Daisy Low adored Scotland—all of it:  the people, the scenery, the culture, the cities, and especially the Highlands. She fell in love with the country before she wed Willy Low, but after she was married she got to spend three months in Scotland every fall for the long hunting season. Daisy and Willy leased two different hunting lodges in the Highlands where they entertained their friends. After Willy’s death, Daisy was always happy for any occasion to return to Scotland.

While I don’t know of her ever attempting to play the bagpipes, she did catch salmon and brown trout in Scotland. But more than that, Daisy enthusiastically embraced the Scottish national pastime of curling. Here’s what she wrote to her brother Arthur’s wife, Margaret Gordon:

“[A]ll day we curl on the ice.  Arthur knows what curling is—big stones with handles which we hurl over the ice and the game is like bowls.”

She wrote that from her bedroom in Meggernie Castle, in Perthshire, which is located in central Scotland right on the edge of the Highlands. It was owned at the time by Scottish textile magnate John Bullough. Daisy thought there was almost nothing as breathtaking as Meggernie in the snow.  “It looks like what we used to read in fairy tales of turreted castles,” she told Margaret, “and at night the moon (now full) transforms it into a dream of beauty.” [i] At Meggernie in the winter there was dancing, skating, hiking, horseback riding, and curling.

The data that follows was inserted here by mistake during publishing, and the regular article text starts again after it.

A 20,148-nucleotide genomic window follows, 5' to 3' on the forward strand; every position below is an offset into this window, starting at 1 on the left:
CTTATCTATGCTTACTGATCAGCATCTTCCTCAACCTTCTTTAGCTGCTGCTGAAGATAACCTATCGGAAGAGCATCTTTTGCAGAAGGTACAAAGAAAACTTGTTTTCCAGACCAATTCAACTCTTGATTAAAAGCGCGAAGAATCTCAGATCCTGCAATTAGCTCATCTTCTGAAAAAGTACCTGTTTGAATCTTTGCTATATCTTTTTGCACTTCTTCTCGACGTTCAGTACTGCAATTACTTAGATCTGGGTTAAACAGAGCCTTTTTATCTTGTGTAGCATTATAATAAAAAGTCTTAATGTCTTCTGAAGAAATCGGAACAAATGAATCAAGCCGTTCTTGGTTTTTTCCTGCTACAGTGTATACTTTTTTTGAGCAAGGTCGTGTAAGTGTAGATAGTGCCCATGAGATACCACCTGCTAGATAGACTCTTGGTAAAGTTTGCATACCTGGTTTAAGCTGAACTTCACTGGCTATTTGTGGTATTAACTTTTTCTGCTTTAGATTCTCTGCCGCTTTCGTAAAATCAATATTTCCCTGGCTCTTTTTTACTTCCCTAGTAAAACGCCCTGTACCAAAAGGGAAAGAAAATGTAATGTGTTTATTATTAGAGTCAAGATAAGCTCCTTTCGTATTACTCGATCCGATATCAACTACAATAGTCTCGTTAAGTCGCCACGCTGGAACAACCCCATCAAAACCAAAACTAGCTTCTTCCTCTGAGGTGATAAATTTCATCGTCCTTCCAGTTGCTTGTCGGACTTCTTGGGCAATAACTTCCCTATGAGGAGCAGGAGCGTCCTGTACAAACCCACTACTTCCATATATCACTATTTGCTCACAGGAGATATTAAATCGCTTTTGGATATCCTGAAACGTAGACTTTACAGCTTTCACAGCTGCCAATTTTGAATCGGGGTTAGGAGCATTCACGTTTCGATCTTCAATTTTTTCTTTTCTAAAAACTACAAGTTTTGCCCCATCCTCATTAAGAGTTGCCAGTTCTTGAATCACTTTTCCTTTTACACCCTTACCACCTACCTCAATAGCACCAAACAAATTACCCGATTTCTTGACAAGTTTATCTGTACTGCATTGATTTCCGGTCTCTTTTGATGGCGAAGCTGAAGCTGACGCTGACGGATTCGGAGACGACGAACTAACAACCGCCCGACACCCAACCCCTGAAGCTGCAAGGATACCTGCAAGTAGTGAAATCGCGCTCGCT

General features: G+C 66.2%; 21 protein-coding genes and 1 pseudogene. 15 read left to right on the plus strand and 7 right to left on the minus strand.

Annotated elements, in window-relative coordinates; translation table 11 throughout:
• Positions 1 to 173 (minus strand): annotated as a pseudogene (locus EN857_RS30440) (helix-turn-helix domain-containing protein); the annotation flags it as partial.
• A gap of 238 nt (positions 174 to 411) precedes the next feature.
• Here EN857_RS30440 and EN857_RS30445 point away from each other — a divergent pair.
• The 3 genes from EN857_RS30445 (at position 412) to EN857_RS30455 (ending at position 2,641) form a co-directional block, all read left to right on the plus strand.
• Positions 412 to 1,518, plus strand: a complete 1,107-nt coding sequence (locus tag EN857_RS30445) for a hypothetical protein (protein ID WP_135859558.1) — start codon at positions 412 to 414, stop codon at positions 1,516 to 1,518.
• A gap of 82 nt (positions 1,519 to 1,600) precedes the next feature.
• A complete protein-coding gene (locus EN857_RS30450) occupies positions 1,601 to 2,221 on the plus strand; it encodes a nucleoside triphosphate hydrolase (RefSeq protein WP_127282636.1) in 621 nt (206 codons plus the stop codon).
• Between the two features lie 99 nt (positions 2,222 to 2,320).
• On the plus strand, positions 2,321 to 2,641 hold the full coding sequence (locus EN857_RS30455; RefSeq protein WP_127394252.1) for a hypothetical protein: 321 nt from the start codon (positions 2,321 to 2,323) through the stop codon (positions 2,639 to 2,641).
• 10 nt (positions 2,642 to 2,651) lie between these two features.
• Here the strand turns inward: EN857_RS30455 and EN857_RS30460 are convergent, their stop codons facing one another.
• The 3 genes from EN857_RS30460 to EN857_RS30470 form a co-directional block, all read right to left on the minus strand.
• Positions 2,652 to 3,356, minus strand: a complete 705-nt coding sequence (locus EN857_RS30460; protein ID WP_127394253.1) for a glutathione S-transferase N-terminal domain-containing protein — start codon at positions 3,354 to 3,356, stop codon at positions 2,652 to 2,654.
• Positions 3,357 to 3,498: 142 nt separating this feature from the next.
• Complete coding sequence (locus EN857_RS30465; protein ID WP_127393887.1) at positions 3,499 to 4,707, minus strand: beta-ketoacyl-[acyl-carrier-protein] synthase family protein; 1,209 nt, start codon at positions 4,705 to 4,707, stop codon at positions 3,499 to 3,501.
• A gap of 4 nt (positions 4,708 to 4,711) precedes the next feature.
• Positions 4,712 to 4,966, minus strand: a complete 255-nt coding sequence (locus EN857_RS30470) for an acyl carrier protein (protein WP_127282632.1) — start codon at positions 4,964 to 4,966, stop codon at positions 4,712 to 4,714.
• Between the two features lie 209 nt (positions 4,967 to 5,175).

Curling was probably created in Scotland sometime in the sixteenth century. It was played for fun generally with two teams of four players, and eight stones.  Each player slid two stones to one end of the ice. They had a brush or a broom that helped to clear the ice of debris. The team with the most stones closest to the target won. (This is a very abbreviated version of the rules!) The stones were heavy (25-44 pounds) and necessitated some arm strength. Curling was a collegial game, especially when played by castle guests who, after hours on the ice, were no doubt glad to come in from the cold and trade their stones and brooms for a scotch and a seat beside a roaring fire.

Woman throwing her curling stone.

Women did not begin to curl competitively in Scotland until the late nineteenth century, when the first women’s curling clubs were established. One hundred years later, in 1998, curling became an Olympic sport. Today there are female curlers in Scotland and the U.S. and many other countries, especially Canada, where Scottish immigrants introduced the game.

Women curlers then....

...and now!

Daisy enjoyed curling so much, she would no doubt be thrilled to see the sport gaining in popularity as a result of the heightened publicity from the Olympics. Girl Scouts and Girl Guides can try curling at Our Chalet, the World Association of Girl Guides and Girl Scout camp in the Swiss Alps. If you know of any other Girl Scout or Girl Guide connections to curling, I hope you’ll let us know about it by commenting on this blog!

[i] JGL to Margaret Gordon, undated, Gordon Family Papers, MS2235, Ser. 1.8, Box 40, Folder 316, Southern Historical Collection, Wilson Library, University of North Carolina at Chapel Hill.
Photos: 1) ElectricScotland.com; 2) Martin Frost’s Curling in Scotland website; 3)  The Canadian Curling Association website; 4)  The Epoch Times.com.